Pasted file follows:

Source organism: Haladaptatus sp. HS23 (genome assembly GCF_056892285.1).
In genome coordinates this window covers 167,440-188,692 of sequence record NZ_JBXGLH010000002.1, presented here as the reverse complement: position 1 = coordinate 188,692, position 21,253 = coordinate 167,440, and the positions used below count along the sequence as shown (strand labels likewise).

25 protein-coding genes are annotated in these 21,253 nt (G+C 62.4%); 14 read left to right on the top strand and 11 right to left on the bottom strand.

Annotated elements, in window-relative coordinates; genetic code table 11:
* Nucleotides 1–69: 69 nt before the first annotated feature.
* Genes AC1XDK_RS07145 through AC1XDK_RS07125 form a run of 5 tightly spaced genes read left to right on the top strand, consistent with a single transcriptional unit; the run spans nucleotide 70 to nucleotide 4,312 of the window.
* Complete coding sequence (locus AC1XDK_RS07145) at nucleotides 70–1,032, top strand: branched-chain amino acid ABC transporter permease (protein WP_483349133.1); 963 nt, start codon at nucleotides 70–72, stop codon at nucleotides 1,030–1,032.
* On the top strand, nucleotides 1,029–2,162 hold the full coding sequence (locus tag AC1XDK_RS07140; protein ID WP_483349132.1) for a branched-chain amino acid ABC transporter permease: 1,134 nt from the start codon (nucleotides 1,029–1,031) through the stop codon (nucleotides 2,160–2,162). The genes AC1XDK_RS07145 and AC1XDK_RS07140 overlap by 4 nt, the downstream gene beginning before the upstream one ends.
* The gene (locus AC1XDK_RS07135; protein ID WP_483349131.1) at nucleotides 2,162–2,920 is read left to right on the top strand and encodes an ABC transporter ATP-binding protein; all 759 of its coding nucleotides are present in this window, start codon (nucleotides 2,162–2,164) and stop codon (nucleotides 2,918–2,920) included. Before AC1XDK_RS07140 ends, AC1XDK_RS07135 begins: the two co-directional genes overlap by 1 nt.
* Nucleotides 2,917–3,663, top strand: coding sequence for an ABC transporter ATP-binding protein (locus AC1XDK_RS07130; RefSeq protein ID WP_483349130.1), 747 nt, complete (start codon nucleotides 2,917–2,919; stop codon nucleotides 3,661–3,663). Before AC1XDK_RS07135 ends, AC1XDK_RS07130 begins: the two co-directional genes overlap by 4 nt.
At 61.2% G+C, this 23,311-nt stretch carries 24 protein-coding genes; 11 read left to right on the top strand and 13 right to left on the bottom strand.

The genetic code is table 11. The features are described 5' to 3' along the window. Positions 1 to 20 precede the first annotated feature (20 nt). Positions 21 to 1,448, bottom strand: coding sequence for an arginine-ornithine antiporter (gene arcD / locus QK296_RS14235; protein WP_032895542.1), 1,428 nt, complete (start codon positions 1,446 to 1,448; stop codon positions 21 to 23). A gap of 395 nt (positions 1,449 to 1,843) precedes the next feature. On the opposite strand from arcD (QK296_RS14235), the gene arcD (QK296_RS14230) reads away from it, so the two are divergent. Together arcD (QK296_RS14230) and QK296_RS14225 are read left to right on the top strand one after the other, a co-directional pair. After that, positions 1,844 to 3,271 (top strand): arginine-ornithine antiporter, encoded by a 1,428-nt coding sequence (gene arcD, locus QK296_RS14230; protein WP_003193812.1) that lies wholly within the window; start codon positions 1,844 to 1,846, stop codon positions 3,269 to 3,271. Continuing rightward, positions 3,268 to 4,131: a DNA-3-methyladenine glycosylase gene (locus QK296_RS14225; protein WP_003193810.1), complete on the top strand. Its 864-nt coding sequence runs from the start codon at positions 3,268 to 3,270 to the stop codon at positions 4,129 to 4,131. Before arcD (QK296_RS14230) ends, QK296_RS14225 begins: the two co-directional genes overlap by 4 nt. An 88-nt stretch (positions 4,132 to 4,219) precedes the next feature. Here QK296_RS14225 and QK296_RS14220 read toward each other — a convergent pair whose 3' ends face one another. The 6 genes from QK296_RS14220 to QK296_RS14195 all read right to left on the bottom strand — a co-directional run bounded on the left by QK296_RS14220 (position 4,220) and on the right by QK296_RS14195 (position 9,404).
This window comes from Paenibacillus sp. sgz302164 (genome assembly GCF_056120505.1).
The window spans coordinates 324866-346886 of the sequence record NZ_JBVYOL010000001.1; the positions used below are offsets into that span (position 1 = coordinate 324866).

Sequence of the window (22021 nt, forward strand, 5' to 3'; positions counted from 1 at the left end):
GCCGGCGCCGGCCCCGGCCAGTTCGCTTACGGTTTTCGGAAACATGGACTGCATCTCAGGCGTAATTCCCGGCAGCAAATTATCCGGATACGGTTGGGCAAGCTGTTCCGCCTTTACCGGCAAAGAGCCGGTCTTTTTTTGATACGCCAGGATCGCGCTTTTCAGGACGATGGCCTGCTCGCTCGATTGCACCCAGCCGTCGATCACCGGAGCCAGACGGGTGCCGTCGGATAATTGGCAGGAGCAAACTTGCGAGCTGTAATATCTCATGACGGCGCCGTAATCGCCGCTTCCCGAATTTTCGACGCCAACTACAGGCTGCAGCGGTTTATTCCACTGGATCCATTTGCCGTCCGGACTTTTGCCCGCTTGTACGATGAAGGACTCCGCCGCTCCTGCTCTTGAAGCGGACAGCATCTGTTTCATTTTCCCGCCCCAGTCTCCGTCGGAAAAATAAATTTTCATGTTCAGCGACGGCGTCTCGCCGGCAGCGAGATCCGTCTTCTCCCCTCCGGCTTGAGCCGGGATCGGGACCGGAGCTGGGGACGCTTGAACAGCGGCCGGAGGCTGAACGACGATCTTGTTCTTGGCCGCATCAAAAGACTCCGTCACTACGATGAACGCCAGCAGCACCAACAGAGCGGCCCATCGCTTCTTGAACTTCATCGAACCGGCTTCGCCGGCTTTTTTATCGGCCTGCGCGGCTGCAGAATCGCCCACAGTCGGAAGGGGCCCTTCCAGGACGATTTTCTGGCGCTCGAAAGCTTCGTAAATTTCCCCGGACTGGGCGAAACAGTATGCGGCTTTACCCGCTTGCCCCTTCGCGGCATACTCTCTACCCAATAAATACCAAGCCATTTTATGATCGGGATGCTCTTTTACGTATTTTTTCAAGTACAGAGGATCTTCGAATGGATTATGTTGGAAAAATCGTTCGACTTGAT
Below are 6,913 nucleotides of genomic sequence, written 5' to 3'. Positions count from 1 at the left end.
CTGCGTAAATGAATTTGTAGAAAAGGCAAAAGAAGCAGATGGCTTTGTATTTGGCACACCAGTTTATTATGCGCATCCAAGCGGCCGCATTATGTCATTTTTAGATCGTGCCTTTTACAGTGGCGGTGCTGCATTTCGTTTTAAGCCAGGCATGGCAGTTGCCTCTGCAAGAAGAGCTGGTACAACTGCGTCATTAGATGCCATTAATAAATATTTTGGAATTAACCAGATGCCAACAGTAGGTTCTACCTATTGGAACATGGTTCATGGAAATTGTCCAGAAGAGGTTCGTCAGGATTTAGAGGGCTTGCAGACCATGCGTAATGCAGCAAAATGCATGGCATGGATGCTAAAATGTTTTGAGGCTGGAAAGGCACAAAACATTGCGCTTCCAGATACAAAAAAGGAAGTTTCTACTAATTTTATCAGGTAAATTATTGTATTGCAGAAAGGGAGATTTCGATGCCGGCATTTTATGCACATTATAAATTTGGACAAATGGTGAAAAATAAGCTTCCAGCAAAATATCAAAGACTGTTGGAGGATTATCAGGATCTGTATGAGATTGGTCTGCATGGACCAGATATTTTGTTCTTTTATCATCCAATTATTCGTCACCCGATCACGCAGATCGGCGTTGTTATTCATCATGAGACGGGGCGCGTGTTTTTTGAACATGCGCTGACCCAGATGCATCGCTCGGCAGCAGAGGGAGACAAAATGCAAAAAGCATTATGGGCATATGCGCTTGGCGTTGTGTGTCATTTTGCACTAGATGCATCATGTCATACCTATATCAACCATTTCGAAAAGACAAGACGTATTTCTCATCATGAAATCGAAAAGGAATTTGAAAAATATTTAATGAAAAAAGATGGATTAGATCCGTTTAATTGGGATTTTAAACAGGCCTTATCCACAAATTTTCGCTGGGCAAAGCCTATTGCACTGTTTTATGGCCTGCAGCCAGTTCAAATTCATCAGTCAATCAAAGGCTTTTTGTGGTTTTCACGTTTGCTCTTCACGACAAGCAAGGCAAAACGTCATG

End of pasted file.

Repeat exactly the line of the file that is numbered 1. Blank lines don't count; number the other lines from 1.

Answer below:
Source organism: Haladaptatus sp. HS23 (genome assembly GCF_056892285.1).